Rosanna Smith, an assistant professor in the marketing department of the Terry College of Business, was recently quoted in an article from The Financial about marketing tactics and beauty brands.
Marketing beauty brands as an innovative medium for individualism earns more acceptance on social media, new research shows.
“People tend to assume that others use makeup to hide aspects of their appearance, which they then link with concealment of the true self,” said Smith, the study’s lead author. “But a self-expression framing prompts people to think about makeup differently. Just like Picasso painted on a canvas, people who use makeup paint their faces. When makeup is seen as an art form as opposed to a concealment strategy, people perceive it as more authentic.”
Consumers are now more likely to trust beauty influencers’ suggestions for new products than on traditional advertising. Still, the stigma of being judged can stop people—even beauty influencers—from sharing everything about their makeup or beauty routines, Smith said.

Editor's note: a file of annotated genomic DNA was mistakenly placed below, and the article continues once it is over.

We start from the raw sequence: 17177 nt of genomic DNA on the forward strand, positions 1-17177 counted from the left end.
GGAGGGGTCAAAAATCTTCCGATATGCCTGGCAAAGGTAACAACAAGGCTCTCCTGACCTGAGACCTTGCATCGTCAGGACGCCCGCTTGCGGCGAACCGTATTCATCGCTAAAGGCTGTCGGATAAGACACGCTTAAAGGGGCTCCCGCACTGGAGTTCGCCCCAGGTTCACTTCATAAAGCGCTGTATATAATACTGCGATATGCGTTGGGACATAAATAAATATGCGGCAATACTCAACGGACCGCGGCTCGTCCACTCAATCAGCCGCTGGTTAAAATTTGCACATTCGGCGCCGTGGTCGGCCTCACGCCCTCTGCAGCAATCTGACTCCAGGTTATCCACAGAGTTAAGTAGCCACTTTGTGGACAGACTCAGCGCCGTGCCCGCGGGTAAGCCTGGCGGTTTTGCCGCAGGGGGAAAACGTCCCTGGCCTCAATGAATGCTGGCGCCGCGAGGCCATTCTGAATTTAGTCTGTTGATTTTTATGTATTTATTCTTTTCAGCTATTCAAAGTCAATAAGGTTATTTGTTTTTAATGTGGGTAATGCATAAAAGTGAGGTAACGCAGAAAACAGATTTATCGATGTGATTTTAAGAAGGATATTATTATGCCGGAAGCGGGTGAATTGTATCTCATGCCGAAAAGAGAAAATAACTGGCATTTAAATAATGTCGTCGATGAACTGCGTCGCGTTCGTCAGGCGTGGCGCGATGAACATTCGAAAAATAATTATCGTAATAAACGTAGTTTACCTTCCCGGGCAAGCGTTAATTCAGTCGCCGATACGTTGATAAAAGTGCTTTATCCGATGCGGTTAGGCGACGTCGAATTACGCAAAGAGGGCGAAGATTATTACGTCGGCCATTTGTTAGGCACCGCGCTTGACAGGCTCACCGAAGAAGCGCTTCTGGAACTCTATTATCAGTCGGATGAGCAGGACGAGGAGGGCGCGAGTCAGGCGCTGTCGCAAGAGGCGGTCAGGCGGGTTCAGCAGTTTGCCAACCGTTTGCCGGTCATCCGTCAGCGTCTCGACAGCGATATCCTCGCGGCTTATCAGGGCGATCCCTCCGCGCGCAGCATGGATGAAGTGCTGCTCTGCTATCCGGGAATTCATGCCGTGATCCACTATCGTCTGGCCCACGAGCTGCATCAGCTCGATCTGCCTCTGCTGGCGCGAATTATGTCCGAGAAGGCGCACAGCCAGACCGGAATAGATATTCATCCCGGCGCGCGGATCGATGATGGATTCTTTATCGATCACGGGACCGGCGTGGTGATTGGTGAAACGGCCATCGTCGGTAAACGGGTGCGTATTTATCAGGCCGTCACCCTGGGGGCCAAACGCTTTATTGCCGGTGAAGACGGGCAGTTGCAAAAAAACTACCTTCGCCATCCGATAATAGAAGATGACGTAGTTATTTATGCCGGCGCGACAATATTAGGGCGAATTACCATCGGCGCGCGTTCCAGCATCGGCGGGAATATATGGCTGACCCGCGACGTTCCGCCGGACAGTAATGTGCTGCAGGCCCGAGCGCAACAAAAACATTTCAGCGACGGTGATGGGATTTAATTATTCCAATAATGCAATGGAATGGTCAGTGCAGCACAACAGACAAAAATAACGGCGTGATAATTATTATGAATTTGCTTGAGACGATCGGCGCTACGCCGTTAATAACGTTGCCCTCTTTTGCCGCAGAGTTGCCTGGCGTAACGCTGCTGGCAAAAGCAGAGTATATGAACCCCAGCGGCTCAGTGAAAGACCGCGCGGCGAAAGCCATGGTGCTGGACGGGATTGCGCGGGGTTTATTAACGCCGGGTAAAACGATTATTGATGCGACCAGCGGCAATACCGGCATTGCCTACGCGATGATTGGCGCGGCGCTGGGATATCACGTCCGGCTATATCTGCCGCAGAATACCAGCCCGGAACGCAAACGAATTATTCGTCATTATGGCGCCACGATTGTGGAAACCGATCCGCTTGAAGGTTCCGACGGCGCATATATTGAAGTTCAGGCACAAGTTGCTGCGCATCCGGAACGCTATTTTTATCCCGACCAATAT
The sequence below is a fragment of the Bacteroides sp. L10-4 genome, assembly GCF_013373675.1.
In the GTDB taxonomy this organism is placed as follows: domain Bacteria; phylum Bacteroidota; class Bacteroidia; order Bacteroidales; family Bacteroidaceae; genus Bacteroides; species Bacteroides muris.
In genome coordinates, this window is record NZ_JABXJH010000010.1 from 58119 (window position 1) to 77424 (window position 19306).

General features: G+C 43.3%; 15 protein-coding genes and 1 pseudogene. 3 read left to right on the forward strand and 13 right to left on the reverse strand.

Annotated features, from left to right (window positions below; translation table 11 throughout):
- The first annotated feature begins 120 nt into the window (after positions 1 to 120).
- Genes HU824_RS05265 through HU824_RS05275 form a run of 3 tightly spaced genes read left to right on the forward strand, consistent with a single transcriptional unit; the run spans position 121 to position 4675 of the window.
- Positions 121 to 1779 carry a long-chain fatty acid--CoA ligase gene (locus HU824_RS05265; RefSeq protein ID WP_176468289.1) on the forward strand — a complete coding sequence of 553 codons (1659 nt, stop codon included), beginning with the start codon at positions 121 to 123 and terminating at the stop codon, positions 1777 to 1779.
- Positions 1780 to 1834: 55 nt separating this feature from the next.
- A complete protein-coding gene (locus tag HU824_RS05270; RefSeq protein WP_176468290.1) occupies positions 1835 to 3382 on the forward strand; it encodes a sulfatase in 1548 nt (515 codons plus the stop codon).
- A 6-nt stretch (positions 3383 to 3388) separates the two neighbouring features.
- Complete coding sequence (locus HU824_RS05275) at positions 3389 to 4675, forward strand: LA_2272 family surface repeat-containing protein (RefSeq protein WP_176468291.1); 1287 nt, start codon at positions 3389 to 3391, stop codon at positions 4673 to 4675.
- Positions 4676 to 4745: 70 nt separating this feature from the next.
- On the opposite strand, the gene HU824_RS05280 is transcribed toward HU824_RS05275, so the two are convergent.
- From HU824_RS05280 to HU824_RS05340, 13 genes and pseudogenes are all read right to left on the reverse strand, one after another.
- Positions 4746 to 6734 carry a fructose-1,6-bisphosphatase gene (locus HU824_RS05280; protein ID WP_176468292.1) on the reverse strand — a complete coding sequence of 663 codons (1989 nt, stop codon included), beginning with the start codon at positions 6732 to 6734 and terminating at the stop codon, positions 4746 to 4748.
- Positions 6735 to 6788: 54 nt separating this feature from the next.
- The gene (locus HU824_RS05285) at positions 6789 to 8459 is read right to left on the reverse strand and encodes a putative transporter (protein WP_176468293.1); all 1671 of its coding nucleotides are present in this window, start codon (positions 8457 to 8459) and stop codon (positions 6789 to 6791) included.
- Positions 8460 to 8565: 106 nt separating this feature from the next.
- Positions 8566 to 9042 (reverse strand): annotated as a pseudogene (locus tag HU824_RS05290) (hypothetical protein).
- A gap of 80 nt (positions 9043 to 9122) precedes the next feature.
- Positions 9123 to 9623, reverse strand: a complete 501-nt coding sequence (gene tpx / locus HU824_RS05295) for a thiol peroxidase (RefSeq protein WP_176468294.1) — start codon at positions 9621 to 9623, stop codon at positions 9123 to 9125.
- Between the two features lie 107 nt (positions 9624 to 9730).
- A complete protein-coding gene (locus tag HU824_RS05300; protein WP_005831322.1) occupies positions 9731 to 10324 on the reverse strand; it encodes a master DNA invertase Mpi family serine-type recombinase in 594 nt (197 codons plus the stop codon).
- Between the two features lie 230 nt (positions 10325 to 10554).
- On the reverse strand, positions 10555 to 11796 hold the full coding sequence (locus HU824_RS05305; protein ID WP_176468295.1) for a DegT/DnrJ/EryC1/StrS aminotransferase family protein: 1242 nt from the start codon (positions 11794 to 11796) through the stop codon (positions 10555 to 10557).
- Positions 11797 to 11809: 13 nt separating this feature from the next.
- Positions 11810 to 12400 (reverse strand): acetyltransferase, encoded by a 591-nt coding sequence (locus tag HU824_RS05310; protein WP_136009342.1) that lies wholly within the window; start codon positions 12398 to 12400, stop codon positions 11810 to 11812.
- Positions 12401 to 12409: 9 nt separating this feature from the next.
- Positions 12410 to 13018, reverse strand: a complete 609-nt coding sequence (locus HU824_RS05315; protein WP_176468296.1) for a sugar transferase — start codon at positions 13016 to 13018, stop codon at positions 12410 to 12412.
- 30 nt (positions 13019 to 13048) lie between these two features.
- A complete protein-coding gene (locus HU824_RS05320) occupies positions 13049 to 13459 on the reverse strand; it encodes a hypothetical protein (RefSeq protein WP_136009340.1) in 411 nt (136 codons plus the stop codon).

“Authenticity can be challenging to achieve in the beauty industry,” she said. “There is a tension for consumers between the desire to alter one’s appearance and the fear of misrepresenting the self. As a result, consumers may avoid telling others about their beauty work for fear of negative social judgments.”
CoverGirl cosmetics temporarily changed its advertising slogan from “Easy, Breezy, Beautiful” to the more self-expressive “I Am What I Make Up,” and Smith found that Instagram users who used the latter hashtag wore more noticeable makeup and engaged in more word-of-mouth about beauty products compared to those who used the original hashtag.
“This suggests that people are less likely to hide their beauty work from others when they have a self-expression framing,” Smith said.
The majority of study subjects rated an influencer using makeup to express herself as more authentic than the same influencer who said she was using makeup to enhance her look.
“You can hold constant the actual change in appearance via makeup, and people will judge it differently simply if you alter the motivation for the change. Was it to look better or to express yourself?” she said.
The article continued to emphasize that the study has strong implications for how companies should market makeup brands to consumers